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Bright pulses of light could make space veggies more nutritious, says CU-Boulder study
Date:3/4/2014

Exposing leafy vegetables grown during spaceflight to a few bright pulses of light daily could increase the amount of eye-protecting nutrients produced by the plants, according to a new study by researchers at the University of Colorado Boulder.

One of the concerns for astronauts during future extended spaceflights will be the onslaught of eye-damaging radiation they'll be exposed to. But astronauts should be able to mitigate radiation-induced harm to their eyes by eating plants that contain carotenoids, especially zeaxanthin, which is known to promote eye health.

Zeaxanthin could be ingested as a supplement, but there is evidence that human bodies are better at absorbing carotenoids from whole foods, such as green leafy vegetables.

Already, NASA has been studying ways to grow fresh produce during deep space missions to maintain crew morale and improve overall nutrition. Current research into space gardening tends to focus on getting the plants to grow as large as possible as quickly as possible by providing optimal light, water and fertilizer. But the conditions that are ideal for producing biomass are not necessarily ideal for the production of many nutrients, including zeaxanthin.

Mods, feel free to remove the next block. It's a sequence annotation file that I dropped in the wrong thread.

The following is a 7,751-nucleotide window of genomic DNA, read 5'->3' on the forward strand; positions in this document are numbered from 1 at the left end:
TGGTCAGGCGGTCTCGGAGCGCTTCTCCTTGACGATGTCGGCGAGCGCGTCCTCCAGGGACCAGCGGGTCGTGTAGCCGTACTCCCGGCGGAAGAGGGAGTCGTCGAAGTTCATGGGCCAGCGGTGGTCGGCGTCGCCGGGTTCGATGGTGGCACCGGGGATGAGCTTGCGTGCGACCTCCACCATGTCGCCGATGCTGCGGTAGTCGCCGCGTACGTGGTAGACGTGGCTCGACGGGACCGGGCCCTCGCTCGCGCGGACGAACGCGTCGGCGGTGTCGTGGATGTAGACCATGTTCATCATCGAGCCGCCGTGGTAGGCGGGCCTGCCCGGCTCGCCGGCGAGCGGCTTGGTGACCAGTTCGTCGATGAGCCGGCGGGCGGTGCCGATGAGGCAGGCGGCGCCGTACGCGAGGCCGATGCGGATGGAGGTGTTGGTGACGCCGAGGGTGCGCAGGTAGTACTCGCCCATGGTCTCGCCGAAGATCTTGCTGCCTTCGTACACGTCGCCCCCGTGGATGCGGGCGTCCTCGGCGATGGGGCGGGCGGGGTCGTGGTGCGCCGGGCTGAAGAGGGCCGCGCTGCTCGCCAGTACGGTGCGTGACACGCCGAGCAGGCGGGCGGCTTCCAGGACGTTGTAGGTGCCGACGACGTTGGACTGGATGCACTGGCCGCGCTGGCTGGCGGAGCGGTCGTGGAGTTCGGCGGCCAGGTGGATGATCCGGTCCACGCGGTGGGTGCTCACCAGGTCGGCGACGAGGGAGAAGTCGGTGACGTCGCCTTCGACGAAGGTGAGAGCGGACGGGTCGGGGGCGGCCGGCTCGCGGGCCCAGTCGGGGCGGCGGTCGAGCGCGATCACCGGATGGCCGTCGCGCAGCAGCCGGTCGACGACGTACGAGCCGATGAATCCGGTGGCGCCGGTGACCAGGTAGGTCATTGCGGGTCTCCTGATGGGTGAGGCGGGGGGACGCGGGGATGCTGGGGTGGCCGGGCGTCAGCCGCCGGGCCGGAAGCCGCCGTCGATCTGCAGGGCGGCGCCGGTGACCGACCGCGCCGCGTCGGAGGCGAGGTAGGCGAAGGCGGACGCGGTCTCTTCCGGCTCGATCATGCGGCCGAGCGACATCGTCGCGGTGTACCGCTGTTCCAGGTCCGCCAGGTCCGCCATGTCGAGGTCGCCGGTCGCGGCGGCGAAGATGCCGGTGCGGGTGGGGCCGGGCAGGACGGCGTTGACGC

"There is a trade-off," said Barbara Demmig-Adams, professor of distinction in the Department of Ecology and Evolutionary Biology and a co-author of the study published in the journal Acta Astronautica. "When we pamper plants in the field, they produce a lot of biomass but they aren't very nutritious. If they have to fend for themselvesif they have to defend themselves against pathogens or if there's a little bit of physical stress in the environmentplants make defense compounds that help them survive. And those are the antioxidants that we need."

Plants produce zeaxanthin when their leaves are absorbing more sunlight than they can use, which tends to happen when the plants are stressed. For example, a lack of water might limit
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Contact: Barbara Demmig-Adams
Barbara.Demmig-Adams@colorado.edu
303-492-5541
University of Colorado at Boulder
Source:Eurekalert

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